Monday, October 26, 2009

"Games are the new form of narrative"

I attended a lecture at last week's Wyoming Humanities Conference by University of Minnesota professor and researcher Brock Dubbels. He designs classrooms that use virtual worlds and video games to improve learning. This is probably nothing new to you gamers, but Dubbels says that "games are the new form of narrative" and that games are difficult and challenging, offering "real-time all-the-time feedback -- it's all about interactivity."

Pretty much the opposite of your standard classroom, which hasn't changed much in the past 50 years.

I came out of Dubbels' talk thinking that my son Kevin and his gamer friends may represent a higher life form. And almost all of them had trouble in junior high and high school. Interactivity? Forget it. Most classrooms still are lecture-oriented. My daughter, now a junior in high school, complains that her teachers stand up in front of the room and talk. Talk, talk, talk. And when they are finished talking, it's time to write a paper or take a quiz. This may be a slight exaggeration, but I can't discount the fact that this is how it seems to her. She is 16. She loves to draw and paint and write and read and chat with pals on MySpace and take her dog for walks and play volleyball and toss the football around with me in the backyard.

None of that involves lectures, except when I'm using the "toss-the-old-football-around" occasions to slip in some parental bromides.

When I was in high school from 1965-69, it was all about lectures and taking tests and writing papers. I was designed for that sort of classroom. Sister Miriam Catherine spoke to us about Mark Twain and I dutifully took notes and spit the answers back at her via tests and "themes." Sr. Raymond and Sr. Norbert and Father Finn all taught the same way. About the only interactivity we got was in Father Finn's religion class. Every class period was the same. He chose us at random to read from the text. And then he'd call on someone else. If that person was daydreaming and had lost his/her place, there was a choice: a whack on the ass from the priest's paddle or an F for the day. Most of us chose the paddle because we were used to it. If we took an F, we might get paddled at home.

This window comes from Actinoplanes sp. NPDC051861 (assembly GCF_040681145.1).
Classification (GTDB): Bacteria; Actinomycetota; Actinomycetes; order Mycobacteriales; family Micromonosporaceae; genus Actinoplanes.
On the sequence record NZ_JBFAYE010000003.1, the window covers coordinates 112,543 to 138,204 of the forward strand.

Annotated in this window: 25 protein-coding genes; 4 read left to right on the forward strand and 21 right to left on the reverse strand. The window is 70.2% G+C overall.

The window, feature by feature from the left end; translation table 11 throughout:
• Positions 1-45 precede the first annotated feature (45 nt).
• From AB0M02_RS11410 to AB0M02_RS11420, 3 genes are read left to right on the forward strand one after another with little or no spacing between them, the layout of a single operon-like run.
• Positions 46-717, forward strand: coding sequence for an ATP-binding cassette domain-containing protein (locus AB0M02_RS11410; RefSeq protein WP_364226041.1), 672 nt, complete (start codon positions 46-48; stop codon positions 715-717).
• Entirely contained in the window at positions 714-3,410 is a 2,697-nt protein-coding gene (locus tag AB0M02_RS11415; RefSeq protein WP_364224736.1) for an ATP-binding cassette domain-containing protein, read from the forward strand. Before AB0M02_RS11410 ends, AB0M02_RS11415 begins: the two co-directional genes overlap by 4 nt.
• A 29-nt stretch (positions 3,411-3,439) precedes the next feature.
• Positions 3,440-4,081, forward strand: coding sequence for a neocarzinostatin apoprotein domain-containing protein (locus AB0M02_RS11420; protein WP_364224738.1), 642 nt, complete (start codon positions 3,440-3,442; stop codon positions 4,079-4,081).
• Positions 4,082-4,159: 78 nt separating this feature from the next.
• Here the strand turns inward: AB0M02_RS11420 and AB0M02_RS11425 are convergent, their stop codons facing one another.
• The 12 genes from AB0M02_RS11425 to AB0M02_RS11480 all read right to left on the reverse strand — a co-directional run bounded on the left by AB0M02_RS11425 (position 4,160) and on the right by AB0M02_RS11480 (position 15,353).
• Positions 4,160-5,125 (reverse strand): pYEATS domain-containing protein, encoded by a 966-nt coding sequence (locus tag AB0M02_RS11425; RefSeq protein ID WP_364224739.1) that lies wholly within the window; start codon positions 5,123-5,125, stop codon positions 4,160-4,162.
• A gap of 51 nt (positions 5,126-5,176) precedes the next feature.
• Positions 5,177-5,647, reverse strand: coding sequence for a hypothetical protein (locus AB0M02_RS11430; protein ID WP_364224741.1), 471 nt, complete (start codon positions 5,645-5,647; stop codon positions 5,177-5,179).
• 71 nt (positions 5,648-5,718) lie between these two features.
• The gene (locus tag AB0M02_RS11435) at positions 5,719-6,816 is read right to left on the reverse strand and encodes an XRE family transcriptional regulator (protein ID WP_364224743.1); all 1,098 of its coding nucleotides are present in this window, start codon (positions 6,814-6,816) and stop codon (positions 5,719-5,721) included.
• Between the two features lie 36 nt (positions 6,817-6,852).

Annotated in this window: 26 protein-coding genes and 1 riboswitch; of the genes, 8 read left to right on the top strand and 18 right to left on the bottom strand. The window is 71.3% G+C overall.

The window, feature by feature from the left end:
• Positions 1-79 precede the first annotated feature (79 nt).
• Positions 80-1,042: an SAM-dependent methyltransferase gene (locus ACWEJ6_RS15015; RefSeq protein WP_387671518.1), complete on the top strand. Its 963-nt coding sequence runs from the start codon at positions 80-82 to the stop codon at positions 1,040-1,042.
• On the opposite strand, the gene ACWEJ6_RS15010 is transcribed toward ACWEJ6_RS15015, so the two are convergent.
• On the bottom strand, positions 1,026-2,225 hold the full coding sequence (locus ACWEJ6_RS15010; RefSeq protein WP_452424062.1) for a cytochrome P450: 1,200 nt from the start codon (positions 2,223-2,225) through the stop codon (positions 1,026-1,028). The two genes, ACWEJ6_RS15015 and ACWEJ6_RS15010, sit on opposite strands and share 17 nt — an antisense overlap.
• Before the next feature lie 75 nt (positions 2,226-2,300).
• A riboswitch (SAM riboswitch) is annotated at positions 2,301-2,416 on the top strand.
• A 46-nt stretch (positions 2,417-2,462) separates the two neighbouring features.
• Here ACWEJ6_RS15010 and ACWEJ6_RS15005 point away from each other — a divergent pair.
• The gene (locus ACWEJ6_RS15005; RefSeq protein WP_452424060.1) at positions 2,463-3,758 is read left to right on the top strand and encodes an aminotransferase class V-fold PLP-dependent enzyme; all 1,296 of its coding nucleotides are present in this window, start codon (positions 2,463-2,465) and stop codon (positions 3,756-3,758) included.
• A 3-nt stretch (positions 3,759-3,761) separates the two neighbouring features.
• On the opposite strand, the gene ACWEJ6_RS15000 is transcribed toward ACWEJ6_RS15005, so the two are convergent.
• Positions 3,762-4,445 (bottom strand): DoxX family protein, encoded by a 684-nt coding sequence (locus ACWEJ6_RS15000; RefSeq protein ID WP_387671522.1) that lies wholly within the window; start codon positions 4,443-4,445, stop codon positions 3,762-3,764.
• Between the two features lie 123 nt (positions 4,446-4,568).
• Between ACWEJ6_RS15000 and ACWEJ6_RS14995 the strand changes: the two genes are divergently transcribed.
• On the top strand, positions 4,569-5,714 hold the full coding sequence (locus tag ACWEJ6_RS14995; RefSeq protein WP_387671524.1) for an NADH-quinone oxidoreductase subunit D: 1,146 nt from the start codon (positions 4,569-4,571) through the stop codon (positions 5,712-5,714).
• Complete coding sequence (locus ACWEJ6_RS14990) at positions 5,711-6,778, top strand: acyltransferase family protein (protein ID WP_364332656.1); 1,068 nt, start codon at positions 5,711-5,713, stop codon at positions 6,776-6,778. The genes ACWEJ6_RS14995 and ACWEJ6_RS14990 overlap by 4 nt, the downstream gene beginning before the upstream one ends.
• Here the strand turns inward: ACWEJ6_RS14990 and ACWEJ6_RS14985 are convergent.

See, interactivity.

That sounds as if it happened in the Middle Ages. But it was 40-some years ago. Public school wasn't much different, except they had no penguins on the faculty. Lectures and tests. Paddling, too, on occasion.

Our lives have changed so much. Why hasn't the educational setting?

In Mr. Dubbels' Powerpoint presentation at the humanities conference, he showed an image of a maze. It illustrated the two-dimensional way that we learned how to tell stories. He then showed another maze, a huge 3-D network of stairways and passageways and dead ends. Multi-dimensional -- and definitely not linear.

My son's gamer friends are now in their mid-twenties. The ones that survived the usual drug-and-alcohol tribulations are teachers and mechanics and filmmakers and students and writers and IT guys. They still play games. They are still learning in new and different ways.

As for my high school daughter, she's learning in even newer and more different ways. She still goes to school. She still compalins about the teachers' awful tendency to drone on and on. As I'm doing right now...

Learn more about Brock Dubbels and his work at

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